## These look like fragments. Help me to understand why they are okay to use

19

“How did I escape? With difficulty. How did I plan this moment? With pleasure. ”
― Alexandre Dumas, The Count of Monte Cristo

I recently found out that when writing lists, items in a list don't have to be complete sentences, like "You might write to: Inform".

After this writer utilizes a question mark, it seems to get written, "With difficulty". That's not a sentence. Maybe I don't get how sentences utilize a subject, a verb, and an object. Some writers don't seem to utilize this. I don't think I understand. When can I write a complete sentence or not, when some writers seem to write things like this?

Is he writing with respect to what he formerly wrote? May these things get specified as fragments? May writers utilize fragments? Why are fragments sometimes utilized, sometimes not?

12The idea that one can write only in complete sentences is something that teachers teach to children, so that they will form good writing habits. But as these children get older, they will find out that they do not always have to write in complete sentences. And often they will discover this the same way that you have: by encountering real written English. – None – 2015-05-08T04:29:54.447

5They are fragments. To expand on pazzo's comment, complete sentence are typically expected in formal writing such as nonfiction books or many literature. Everyday conversation, web blogs and personal email frequently use slang or do not adhere strictly to formal writing expectations. In stories, dialogue represents everyday conversation, so is not required to adhere to all the formal language rules. Consider- "First learn the rules, then learn when and how you can break them." – nickalh – 2015-05-08T08:39:38.787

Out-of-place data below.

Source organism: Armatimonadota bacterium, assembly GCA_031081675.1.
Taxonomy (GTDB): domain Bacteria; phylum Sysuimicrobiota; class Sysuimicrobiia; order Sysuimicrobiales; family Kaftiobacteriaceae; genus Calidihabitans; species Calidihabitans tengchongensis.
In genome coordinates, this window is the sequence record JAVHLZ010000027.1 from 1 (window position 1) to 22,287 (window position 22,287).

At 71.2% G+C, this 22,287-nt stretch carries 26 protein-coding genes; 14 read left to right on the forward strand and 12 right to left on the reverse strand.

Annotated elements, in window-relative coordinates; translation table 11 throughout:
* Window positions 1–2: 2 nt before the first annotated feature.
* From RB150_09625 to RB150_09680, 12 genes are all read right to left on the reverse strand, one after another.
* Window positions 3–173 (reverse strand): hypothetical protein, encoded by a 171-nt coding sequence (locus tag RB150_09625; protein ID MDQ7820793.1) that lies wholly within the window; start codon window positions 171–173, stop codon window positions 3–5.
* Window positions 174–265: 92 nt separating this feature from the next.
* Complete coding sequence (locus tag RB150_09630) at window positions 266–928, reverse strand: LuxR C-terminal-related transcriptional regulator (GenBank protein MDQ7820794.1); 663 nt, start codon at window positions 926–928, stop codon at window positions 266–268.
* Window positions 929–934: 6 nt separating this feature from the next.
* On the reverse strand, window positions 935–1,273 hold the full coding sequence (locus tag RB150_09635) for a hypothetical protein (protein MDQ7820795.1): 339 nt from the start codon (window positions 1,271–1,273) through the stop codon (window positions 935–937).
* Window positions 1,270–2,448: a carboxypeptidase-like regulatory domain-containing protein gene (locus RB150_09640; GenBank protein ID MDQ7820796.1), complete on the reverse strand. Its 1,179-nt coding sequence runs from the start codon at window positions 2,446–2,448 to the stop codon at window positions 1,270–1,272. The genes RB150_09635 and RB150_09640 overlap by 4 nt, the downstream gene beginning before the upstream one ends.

3

As for You might write to: Inform, you can't do that. Colons are used to introduce lists of items, and a list needs to have more than one item. So, you could say, You might write to inform, or you could say, You might write for any of the following reasons: to inform, to persuade and convice, or to entertain. Take a closer look at the rules for colons. There is more to this than whether what follows the colon is a sentence or a fragment.

– J.R. – 2015-05-08T09:17:55.530

@J.R. Except, of course, that in some cases introducing a list and then having only one item might serve as an excellent device for emphasizing there being only one option. Though of course there are more options for why one might write, so that particular example isn’t a good use of the device. – KRyan – 2015-05-08T14:48:48.877

2By the way, you seem to be misusing the phrase "seem to" (both in your question and in one of your comments on the answers below). "Seems to be" means that something appears one way, but the reality may be different. But here, "with difficulty" is written. You could, for instance, have written, "After this writer utilizes a question mark, he wrote, 'With difficulty.'" – Kyle Strand – 2015-05-08T16:23:49.590